The term “gingivostomatitis” refers to a group of diseases caused by the fungus called G. destructans. These infections are most commonly found in dogs and cats, but they have been reported in other species such as ferrets, rabbits, guinea pigs and rodents. They affect both adult and juvenile animals. The disease is transmitted from animal to animal through direct contact with infected saliva or mucus droplets.

Infected saliva contains spores of the fungus, which can survive in moist environments for months after it’s been shed.

These spore-forming fungi cause gingivostomatitis when they infect the salivary glands of infected animals. The infection occurs when these salivary glands produce infected saliva or mucus. Infected saliva then gets into the lungs, where it causes pneumonia (infection of the airways) and death.

There are two main types of gingivostomatitis: primary and secondary. Primary gingivostomatitis is usually fatal because it starts out slowly and progresses rapidly over time. Secondary gingivostomatitis develops gradually over several weeks before becoming life threatening.


As described above, the disease is caused by a group of fungi called G. destructans. It is found in many parts of the world and can survive in wild and domestic animals. It can also survive cold temperatures so it can spread in the soil over winter.

The first symptom is a mild fever which can range from 100 to 102 degrees F. The fever can last for up to two days and is often accompanied by a swollen, red tongue.

The symptoms of gingivostomatitis in infants can be similar to those caused by other diseases, such as thrush or roseola. If you think that your child has the disease, contact your pediatrician immediately.

This disease is not contagious and you can not get it from someone else. It is most common in children between six months and five years. It is most frequently found in children between one and two years. It can sometimes be seen in older children and adults.


Most people recover completely from this disease without any treatment, but some people may need antibiotics to treat secondary bacterial infections. If salivary gland swelling is involved, your doctor may drain the saliva from the glands.

If you have the disease, stay away from other people. This is especially important for infants and people with suppressed immune systems. If you have a cold, do not kiss or hug other people.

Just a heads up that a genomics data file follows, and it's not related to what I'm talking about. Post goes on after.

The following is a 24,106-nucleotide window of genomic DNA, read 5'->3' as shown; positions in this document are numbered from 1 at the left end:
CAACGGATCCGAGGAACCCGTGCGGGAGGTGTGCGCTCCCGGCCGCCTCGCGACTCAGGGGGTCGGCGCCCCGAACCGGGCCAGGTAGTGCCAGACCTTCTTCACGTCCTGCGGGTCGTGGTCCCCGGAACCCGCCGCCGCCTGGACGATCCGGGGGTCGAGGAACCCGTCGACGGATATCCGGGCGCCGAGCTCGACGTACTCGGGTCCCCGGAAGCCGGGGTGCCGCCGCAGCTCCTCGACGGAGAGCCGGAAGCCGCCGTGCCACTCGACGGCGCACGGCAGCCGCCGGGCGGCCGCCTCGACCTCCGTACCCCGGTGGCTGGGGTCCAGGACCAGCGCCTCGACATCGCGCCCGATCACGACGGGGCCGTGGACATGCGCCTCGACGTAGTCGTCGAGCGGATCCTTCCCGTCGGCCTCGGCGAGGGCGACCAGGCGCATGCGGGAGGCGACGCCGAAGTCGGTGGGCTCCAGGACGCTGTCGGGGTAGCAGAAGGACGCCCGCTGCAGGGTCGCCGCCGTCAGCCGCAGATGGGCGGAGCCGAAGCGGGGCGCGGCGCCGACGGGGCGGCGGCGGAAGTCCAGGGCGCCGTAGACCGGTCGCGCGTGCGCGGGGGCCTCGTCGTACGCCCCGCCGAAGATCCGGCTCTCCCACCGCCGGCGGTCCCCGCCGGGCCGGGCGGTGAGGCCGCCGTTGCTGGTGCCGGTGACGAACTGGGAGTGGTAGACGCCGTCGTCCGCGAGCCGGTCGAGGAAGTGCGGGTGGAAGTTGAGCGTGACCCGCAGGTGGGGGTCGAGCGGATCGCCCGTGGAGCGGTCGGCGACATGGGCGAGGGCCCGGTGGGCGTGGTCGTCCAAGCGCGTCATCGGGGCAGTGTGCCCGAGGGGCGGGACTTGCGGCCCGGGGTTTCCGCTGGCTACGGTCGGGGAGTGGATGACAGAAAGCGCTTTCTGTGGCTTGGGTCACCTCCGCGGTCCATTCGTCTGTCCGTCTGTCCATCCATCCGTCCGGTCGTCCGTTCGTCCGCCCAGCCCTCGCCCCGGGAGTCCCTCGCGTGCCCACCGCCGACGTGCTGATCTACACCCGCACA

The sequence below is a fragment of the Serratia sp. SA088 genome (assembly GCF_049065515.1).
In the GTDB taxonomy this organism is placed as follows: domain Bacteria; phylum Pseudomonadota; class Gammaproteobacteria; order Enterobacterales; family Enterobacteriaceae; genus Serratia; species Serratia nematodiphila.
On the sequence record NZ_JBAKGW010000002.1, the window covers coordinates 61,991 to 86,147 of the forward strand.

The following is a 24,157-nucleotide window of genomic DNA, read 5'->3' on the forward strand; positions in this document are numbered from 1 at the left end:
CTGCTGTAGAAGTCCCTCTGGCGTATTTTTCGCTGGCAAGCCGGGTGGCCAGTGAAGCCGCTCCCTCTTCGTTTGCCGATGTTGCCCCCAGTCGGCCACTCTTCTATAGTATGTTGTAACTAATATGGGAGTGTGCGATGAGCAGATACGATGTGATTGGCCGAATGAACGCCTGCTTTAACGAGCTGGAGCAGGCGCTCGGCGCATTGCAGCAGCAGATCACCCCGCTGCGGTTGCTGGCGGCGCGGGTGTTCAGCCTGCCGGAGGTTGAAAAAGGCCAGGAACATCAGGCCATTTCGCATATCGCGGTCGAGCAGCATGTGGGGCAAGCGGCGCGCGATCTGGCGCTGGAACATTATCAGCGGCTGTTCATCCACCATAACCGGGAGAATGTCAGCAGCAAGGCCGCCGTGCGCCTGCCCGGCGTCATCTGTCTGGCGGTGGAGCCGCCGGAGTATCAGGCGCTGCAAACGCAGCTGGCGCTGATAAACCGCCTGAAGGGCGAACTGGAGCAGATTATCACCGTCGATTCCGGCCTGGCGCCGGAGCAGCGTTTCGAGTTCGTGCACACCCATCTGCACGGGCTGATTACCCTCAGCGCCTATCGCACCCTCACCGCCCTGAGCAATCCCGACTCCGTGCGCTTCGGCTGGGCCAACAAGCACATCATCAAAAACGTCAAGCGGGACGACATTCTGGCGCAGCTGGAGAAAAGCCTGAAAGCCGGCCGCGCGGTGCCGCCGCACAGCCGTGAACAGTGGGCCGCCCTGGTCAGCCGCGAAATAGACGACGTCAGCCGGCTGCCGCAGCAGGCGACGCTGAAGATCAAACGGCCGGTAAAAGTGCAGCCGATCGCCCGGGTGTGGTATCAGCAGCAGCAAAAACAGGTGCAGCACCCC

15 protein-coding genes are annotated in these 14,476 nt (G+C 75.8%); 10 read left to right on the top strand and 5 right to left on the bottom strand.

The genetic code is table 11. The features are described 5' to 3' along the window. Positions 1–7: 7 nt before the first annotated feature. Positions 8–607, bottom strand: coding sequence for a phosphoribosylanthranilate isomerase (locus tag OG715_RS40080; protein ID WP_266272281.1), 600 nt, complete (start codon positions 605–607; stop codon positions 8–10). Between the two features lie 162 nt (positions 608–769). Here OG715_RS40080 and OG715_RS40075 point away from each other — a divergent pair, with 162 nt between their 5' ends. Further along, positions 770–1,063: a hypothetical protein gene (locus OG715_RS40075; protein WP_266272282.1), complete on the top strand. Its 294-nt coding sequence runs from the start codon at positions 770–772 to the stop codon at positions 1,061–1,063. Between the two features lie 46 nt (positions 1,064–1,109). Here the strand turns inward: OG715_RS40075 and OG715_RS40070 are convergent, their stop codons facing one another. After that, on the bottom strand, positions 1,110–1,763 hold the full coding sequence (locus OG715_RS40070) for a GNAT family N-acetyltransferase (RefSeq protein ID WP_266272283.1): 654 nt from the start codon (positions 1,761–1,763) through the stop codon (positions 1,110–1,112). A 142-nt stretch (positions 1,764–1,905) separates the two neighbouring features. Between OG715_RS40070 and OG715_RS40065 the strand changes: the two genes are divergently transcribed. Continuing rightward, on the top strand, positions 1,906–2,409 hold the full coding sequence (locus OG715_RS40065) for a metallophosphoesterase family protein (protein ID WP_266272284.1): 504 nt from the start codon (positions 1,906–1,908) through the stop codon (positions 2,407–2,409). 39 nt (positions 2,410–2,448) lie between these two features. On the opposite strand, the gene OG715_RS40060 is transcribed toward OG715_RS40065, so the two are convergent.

You can spread this infection if you have symptoms and up to two weeks after the symptoms disappear. Immediately seek medical attention if your child has a fever that lasts more than three days.

Gingivostomatitis is not a common disease in adults, but it can be deadly in people who have certain forms of cancer or leukemia. You should seek immediate medical care if you experience the symptoms described above and you have one of these diseases.

There is no treatment for gingivostomatitis in adults. If your condition worsens, you may need a breathing tube and other treatments to keep you alive until your body fights off the disease.

Some adults have died as a result of gingivostomatitis. While this disease is rare in people over the age of three, it can cause death in people with certain medical conditions.

Sources & references used in this article:

Gingivostomatitis by KF Lyon – Veterinary Clinics: Small Animal Practice, 2005 –

An epilogue to plasma-cell gingivostomatitis (allergic gingivostomatitis) by S Silverman Jr, F Lozada – Oral Surgery, Oral Medicine, Oral Pathology, 1977 – Elsevier

Allergic gingivostomatitis (due to gum chewing) by DA Kerr, KD McClatchey, JA Regezi – 1971 –

Treatment of herpes simplex gingivostomatitis with aciclovir in children: a randomised double blind placebo controlled study by J Amir, L Harel, Z Smetana, I Varsano – Bmj, 1997 –